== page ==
Utah’s Wasatch Range: Four Season Refuge
25 Years of Photographs by Howie Garber
Peter E. Randall- Publisher
Portsmouth, NH 2012
If you’ve been a regular reader of the Utah Adventure Journal, you’ve no doubt seen the work of frequent contributor Howie Garber. A resident of Salt Lake City for 40 years, he has spent more than a fair amount of time taking photographs of his beloved Wasatch Range (and the rest of Utah), capturing the everyday beauty that eludes the casual observer, while documenting the stunning vistas, flora and fauna- both winter and summer- that this magnificent and unique mountain range sustains. In addition to preserving the beauty of the Wasatch via his stunning photographs, he has also been active for an equal amount of time in physical protection of the range, and seeing that its beauty is preserved for generations to come. Indeed, the proceeds from his first photographic book, Four Season Refuge, will benefit organizations working on clean air, wilderness and protection of natural areas in the Wasatch.
While Garber’s images in Four Season Refuge are no doubt stunning, and are the inspirational star of this beautiful, oversize picture book, he adds a total of 19 authors who contribute essays detailing the issues facing our overworked and over loved range.
The Wasatch is unique due to the fact that over 2 million people live at the foot of its soaring peaks, and much of this population depends on the range for their precious water supply. Unlike many other watersheds across the U.S., we are allowed (mostly) to recreate freely in the range year- round. The stress on the land of multiple users and needs we ask of the range are often evident. Mormon pioneers who arrived in the Salt Lake Valley in 1847 were the first to recognize the need for protection of the watersheds, and established rules prohibiting ‘the filthing’ of these waters, notes Jeff Niermeyer, Director of Salt Lake City Department of Public Utilities.
The Wasatch supports over 1100 species of plants and 250 species of animals. A few of these species are unique to the Wasatch as well, notes contributor Allison Jones of the Wild Utah Project.
The Wasatch also supports a growing number of backcountry skiers chasing the Greatest Snow on Earth, notes Jim Steenburgh, Meteorology Professor at the University of Utah. It was the famous Wasatch snows that lead to the eventual development of the 4 ski resorts developed in the Cottonwood Canyons. Backcountry skiing, virtually unheard of 75 years ago now thrives throughout the range.
The Wasatch also sustains the largest wetland ecosystem in the entire West, notes Zach Frankel, Executive Director of the Utah Rivers Council. The Great Salt Lake would essentially be non-existent, and the massive wetlands that surround it, without the river flows of water that tumble out of the Wasatch. These wetlands provide vital habitat for over 250 species of migratory birds, nearly 10 million birds stop over during migrations along these shores.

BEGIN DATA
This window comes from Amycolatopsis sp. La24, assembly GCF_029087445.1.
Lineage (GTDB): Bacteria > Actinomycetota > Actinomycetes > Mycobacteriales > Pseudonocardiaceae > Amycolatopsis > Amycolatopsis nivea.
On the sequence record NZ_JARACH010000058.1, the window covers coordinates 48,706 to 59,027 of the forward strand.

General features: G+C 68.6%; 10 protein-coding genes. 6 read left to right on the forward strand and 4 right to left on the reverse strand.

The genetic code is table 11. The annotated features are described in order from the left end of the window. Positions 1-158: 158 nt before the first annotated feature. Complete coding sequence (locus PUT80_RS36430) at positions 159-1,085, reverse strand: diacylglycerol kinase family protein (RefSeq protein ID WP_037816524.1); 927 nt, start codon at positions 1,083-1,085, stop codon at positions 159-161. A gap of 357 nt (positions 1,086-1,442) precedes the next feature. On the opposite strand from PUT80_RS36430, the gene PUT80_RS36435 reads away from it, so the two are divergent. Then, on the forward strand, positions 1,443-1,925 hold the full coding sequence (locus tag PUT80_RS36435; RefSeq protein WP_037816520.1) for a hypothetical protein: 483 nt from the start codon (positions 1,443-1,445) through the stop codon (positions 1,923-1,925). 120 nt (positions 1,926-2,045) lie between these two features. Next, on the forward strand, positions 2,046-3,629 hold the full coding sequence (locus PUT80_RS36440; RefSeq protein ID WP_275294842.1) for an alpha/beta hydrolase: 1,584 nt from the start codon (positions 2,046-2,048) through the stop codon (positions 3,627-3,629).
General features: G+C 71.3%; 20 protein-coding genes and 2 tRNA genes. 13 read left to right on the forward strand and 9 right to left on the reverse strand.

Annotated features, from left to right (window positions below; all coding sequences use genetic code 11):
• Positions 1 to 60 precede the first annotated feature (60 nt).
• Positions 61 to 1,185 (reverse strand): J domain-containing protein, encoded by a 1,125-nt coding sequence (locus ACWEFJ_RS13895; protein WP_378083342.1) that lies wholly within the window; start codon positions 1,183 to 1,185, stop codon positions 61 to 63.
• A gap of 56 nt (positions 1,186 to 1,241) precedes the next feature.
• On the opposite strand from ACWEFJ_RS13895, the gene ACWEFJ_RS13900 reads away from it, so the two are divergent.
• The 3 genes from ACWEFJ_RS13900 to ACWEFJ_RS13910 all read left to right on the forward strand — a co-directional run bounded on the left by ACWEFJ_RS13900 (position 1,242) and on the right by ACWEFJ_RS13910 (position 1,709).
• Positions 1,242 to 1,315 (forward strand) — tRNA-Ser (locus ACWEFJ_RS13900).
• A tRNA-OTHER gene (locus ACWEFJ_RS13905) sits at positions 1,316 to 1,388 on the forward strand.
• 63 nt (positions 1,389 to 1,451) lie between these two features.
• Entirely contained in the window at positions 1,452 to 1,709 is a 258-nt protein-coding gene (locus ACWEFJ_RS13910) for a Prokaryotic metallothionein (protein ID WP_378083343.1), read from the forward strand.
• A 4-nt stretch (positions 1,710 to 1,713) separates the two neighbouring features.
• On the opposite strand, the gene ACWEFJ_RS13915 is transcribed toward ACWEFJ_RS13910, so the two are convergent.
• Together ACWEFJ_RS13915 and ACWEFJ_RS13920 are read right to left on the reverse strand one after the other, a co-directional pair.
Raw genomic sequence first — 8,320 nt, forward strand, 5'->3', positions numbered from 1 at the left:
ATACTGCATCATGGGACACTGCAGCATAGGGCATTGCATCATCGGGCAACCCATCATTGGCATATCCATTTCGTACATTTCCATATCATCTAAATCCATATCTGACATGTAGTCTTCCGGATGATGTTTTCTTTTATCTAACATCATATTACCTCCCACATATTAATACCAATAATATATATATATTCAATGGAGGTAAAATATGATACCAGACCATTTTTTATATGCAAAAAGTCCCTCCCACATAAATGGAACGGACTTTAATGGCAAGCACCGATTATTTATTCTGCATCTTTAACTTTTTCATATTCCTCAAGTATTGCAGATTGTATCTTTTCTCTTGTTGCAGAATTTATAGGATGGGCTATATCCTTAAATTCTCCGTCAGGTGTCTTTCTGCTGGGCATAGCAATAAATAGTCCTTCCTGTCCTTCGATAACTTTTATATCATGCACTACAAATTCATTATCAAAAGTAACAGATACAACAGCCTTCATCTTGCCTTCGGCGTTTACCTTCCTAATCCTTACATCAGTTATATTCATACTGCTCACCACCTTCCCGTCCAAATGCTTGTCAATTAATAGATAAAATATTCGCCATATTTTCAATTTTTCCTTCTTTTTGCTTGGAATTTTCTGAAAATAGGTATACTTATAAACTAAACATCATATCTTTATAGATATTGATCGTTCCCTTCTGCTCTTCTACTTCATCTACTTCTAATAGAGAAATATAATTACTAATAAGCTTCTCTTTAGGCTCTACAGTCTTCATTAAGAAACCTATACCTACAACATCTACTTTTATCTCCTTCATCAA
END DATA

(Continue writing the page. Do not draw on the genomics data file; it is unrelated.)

The Wasatch provides jobs, and supports businesses. Not only through recreation, including skiing, and a number of summer related outdoor recreation, but also the range provides a quality of life for the increasing population that lives at its base. This, says economist Brad Barber, is impossible to measure by any economist, as he notes “how many doctors, lawyers, artists, engineers, and CEOS do you know who have moved to Utah because of the Wasatch and its incredible peaks, lakes and snow?
Along these lines, Black Diamond CEO Peter Metcalf notes that the “outdoor industry’s ability to create these economic benefits depends on the health of our public lands for its continued success.
(People) need access to well-preserved landscapes, including wilderness, wild lands, and waters. Places like the Wasatch Mountains, with their natural undeveloped areas, have an intrinsic economic value. They are the state’s competitive economic advantage for this vibrant industry.”
The resounding premise throughout Four Season Refuge is the often unappreciated and unknowing facts of what the Wasatch provides for its residents and users. From the water that sustains us, to the quality of life it provide us for solitude, recreation, and the life giving soul that goes along with time spent in the mountains. Garber’s book and photography is sure to inspire those who have spent any time at all in our spectacular range, and will open your eyes to new vistas and views, not only those that are amazing from the high peaks, but to the issues that impact our everyday life, and seeing the need to preserve this magnificent range from the modern day threats that endanger the sustainability for future generations to enjoy.